Friday, February 12, 2016

New York Review: DISGRACED

New York Review: DISGRACED



By Toby Znman

For the Inquirer

“And now, reporting live from Lincoln Center, Aasif Mandvi,”  starring in the powerful new play, Disgraced, by Ayad Akhtar. Exhausting to watch, despite its 85 minute running time, this intense drama gives Mandvi, whom most of us know as a very funny guy on Jon Stewart’s Daily Show, a role to sink his teeth into, a role that is anything but funny.

Mandvi plays Amir, a rich, ambitious corporate lawyer ($600 shirts with “a ridiculous thread count”), married to Emily (Heidi Armbruster), a pale white blonde who is an artist. They function for each other as trophy spouses: he has his beautiful WASP wife, she has her “own personal moor.” (Othello, anyone?)  

He has rejected his Muslim upbringing (“the Koran is one long hate mail to humanity”) and changed his name to imply to his Jewish bosses) that he is Indian rather than Pakistani.  She is enthralled by the art of Islam, leading to a naïve set of assumptions about the Muslim world; this influences her paintings and leads to a major success in the post 9/11 New York art world.

The old advice about avoiding religion and politics at the dinner table proves itself right again. A dinner party --a fairly cliché setup—is the central of the play’s four scenes (and it’s no accident that she’s serving pork tenderloin). The guests are Isaac (Erik Jensen), a rumpled Jewish intellectual who is a curator at the Whitney; Isaac’s wife, Jory (Karen Pittman) is an ultra-sophisticated African-American lawyer from Amir’s firm. More trophies.  Their betrayals of their marriages will prove in small what Amir’s betrayal of himself proves in large: people revert, horrifyingly, to tribal loyalties, and that the complexities of identity are both never and always skin deep.

Complicating the religious politics is Amir’s young nephew,  (Omar Muskati) who is floundering, both religiously and politically. There is an arrested Imam.  There is the C.I.A. An extraordinary number of crucial problems are folded into this brief play.

Most intriguing of these troubling and vivid complications is the painting that bookends Disgraced’s action;  Scene One opens with the comic image of Amir standing in shirt, tie, jacket, without his pants, posing for Emily’s adaptation of Velazquez’s famous portrait, Juan de Pareja, a “moor.” The play ends with the tragic image of Amir staring at this painting as if it holds the secret to his catastrophic downfall.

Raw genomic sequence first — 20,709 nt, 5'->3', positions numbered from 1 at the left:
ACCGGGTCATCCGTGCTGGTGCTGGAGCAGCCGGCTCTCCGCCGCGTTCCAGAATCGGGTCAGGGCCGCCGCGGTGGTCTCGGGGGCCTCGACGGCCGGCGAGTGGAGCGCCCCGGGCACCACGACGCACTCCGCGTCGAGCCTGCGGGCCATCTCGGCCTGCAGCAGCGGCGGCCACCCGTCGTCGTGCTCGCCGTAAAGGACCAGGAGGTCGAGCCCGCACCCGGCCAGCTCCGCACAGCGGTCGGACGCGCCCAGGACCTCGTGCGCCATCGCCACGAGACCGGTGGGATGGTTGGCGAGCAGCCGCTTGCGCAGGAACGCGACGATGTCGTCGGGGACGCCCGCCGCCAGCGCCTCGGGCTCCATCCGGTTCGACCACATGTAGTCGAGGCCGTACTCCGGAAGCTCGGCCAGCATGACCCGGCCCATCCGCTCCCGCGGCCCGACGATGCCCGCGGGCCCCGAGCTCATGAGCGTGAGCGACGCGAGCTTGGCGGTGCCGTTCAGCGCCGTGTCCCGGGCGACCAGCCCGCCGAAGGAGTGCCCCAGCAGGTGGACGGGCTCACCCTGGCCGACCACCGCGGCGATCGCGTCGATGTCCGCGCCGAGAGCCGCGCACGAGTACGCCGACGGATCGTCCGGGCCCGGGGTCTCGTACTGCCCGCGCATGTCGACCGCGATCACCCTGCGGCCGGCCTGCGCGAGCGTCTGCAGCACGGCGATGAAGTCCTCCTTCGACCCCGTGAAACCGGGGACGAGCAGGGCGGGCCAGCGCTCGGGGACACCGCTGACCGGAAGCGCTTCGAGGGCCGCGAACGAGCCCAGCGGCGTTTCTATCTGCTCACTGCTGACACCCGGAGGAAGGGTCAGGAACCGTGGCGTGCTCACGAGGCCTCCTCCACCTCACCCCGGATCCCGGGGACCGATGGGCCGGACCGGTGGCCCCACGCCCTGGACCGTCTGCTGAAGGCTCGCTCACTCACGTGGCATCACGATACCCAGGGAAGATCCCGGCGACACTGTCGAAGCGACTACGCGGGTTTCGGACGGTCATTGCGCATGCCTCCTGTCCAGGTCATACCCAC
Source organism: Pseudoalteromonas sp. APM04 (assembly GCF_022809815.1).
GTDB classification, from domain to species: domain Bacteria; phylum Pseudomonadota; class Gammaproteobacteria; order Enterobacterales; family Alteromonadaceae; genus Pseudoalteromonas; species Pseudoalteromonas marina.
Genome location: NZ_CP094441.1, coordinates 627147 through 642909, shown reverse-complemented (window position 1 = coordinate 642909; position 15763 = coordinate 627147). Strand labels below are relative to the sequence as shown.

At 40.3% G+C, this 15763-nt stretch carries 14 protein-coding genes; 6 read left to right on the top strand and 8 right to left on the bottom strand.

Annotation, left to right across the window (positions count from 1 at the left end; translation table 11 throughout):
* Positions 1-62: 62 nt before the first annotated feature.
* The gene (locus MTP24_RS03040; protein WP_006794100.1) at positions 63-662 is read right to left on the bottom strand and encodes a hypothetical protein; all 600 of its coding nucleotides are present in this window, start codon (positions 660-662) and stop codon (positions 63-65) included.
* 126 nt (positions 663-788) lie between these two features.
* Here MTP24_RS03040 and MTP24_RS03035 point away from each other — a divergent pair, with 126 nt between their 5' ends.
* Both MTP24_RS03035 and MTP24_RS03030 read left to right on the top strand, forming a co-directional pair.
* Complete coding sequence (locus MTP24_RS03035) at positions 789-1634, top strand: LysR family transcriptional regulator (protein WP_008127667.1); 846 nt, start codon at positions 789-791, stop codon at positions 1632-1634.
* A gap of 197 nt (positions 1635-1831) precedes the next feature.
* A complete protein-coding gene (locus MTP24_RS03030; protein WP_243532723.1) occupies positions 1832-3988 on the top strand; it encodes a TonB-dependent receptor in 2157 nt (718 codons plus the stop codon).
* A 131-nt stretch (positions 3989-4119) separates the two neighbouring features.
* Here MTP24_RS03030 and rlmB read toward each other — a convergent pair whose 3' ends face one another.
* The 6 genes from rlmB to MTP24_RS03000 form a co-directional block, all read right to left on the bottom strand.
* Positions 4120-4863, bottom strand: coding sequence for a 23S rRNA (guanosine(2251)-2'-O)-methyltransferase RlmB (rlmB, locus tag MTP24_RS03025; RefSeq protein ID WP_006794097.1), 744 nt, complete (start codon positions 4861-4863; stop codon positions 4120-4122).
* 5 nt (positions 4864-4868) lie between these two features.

The production is directed with sleek and insidious charm by Kimberly Senior.


Claire Tow Theater at Lincoln Center, 66th & Columbus Ave. Tickets $20 (note this amazing bargain: LCT’s pricing policy, a way reach  “younger and more ethnically diverse audiences.”)  Extended through Dec.23.

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About this blog

Toby Zinman's night job since 2006 is theater critic for the Inquirer where she reviews New York and London as well as Philadelphia. Her day job: Prize-winning prof at UArts, author of five books about modern and contemporary drama, and doer of scholarly deeds (winner of five NEH grants, Fulbright lecturer at Tel Aviv University, visiting professor in China). She was recently named by American Theatre magazine "one of the twelve most influential critics in America."

Wendy Rosenfield has written freelance features and theater reviews for The Inquirer since 2006. She was theater critic for the Philadelphia Weekly from 1995 to 2001, after which she enjoyed a five-year baby-raising sabbatical. She serves on the board of the American Theatre Critics Association, was a participant in the Bennington Writer's Workshop, a 2008 NEA/USC Fellow in Theater and Musical Theater, and twice was guest critic for the Kennedy Center American College Theater Festival's Region II National Critics Institute. She received her B.A. from Bennington College and her M.L.A. from the University of Pennsylvania. She also is a fiction writer, was proofreader to a swami, publications editor for the Women's International League for Peace and Freedom, and spends all her free time working out and driving people places. Follow her on Twitter @WendyRosenfield.

Jim Rutter has reviewed theater for The Inquirer since September, 2011. Since 2006, he covered dance, theater and opera for the Broad Street Review, and has also written for many suburban newspapers, including The Main Line Times. In 2009, the National Endowment for the Arts awarded him a Fellowship in Arts Journalism. Thames & Hudson released his updated and revised version of Ballet and Modern Dance in June, 2012. From 1998 to 2005, he taught philosophy and logic at Drexel, and then Widener University. He also coaches Olympic Weightlifting for Liberty Barbell, and has competed at the national level in that sport since 2001.

Merilyn Jackson regularly writes on dance for The Inquirer and other publications. She specializes in the arts, literature, food, travel, and Eastern European culture and politics. In 2001, she was dance critic in residence at the Festival of Contemporary Dance in Bytom, Poland; in 2005, she received an NEA Critics’ Fellowship to Duke University’s Institute for Dance Criticism. She likes to say that dance was her first love but that when she discovered writing she began to cheat on dance. Now that she writes about dance, she’s made an honest woman of herself, although she also writes poetry.

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